Both Wayne Enstice and Janis Stockhouse are educators and lovers of jazz music. During the late 1990’s, they interviewed many female jazz musicians. This particular collection brings together what the authors consider to be the twenty-one most revealing and intriguing interviews. They interviewed both vocalists and instrumentalists. It is obvious from the interviews that the authors did their homework before entering into any conversations with the musicians. Based on the interviews found in Jazzwomen: Conversations with Twenty-one Musicians, Enstice and Stockhouse also were able to make the musicians feel relaxed enough to talk candidly about themselves and the music industry. Each interview runs between twelve to fifteen pages. Before each interview, there is a short biography, and at the end of each interview there is a select discography. Jazzwomen opens with an interview of the soprano saxophonist and composer Jane Ira Bloom. Born in 1955, Bloom has garnered international acclaim for her exploration of how musical sound can be affected by both motion and space.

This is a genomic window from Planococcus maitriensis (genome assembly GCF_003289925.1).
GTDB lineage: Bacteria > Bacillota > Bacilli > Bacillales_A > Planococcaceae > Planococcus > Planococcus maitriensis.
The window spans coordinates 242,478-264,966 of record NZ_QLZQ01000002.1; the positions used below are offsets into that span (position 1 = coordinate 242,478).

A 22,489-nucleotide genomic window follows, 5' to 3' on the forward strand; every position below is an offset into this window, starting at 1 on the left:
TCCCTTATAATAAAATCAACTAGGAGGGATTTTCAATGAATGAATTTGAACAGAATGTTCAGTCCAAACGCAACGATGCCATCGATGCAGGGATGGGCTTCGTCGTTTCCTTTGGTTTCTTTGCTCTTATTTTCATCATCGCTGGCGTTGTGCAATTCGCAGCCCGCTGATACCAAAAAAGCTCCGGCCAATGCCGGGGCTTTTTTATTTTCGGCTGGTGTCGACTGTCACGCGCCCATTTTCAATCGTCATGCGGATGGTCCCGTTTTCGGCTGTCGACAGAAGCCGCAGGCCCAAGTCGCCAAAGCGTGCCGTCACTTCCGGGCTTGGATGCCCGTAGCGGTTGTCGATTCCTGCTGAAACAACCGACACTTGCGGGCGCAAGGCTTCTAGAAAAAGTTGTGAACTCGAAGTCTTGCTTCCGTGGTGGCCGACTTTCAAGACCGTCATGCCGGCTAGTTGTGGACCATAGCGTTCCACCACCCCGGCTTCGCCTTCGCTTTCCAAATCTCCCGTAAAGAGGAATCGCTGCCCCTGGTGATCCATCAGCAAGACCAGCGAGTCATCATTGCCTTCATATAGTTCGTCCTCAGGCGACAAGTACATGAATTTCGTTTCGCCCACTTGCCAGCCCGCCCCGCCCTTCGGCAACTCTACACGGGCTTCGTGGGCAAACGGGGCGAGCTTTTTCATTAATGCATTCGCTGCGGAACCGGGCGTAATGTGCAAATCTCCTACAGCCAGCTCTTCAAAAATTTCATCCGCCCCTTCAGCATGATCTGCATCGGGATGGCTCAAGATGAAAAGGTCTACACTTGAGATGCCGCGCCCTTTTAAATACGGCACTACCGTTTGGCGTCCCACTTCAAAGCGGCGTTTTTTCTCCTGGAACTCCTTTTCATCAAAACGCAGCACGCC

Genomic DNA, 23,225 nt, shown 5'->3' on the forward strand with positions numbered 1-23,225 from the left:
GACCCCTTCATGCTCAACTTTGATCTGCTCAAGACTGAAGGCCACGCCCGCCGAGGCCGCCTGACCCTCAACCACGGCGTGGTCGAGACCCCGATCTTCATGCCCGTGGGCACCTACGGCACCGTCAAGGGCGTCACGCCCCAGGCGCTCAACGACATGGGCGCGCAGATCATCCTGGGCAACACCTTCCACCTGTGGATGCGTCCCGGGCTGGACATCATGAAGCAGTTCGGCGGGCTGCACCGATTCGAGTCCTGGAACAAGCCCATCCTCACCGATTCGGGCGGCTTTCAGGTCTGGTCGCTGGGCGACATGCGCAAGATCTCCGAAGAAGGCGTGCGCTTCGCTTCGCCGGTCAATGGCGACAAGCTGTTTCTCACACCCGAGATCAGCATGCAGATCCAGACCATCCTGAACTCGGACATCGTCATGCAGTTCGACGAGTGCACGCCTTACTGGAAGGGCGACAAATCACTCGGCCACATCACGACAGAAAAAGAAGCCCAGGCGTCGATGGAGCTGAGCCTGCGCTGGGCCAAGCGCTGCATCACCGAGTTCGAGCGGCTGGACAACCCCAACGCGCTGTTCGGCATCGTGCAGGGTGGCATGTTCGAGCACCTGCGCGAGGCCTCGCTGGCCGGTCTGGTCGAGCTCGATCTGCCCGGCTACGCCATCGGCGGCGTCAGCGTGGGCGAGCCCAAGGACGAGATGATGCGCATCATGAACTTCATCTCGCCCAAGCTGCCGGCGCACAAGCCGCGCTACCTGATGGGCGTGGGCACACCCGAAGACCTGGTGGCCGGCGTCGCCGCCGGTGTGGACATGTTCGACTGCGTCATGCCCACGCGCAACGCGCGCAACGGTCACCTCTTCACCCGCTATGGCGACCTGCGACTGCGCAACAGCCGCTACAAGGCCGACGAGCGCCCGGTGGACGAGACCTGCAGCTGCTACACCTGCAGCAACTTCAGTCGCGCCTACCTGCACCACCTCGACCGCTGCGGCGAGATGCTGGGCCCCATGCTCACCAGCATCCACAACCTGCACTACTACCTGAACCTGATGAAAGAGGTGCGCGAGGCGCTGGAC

While Bloom may be considered one of the more cutting-edge female jazz musicians included in Jazzwomen, Enstice and Stockhouse also interview such jazz legends as Marian McPartland, Shirley Horn, Abbey Lincoln, and Shirley Scott. Each of these extraordinary women have something to say about what inspired them to become jazz musicians. They also speak to the issue of sexism, and what they have had to overcome in order to succeed in the male-dominated world of jazz. During the 1990’s, pianist and vocalist Diana Krall and vocalist Cassandra Wilson became jazz stars in their own right. Thankfully, interviews with both Krall and Wilson are included in Jazzwomen. For anyone who loves jazz and is interested in learning more fully the contribution made by women on jazz, this collection of interviews is an essential read. A CD sampler also is included with the book.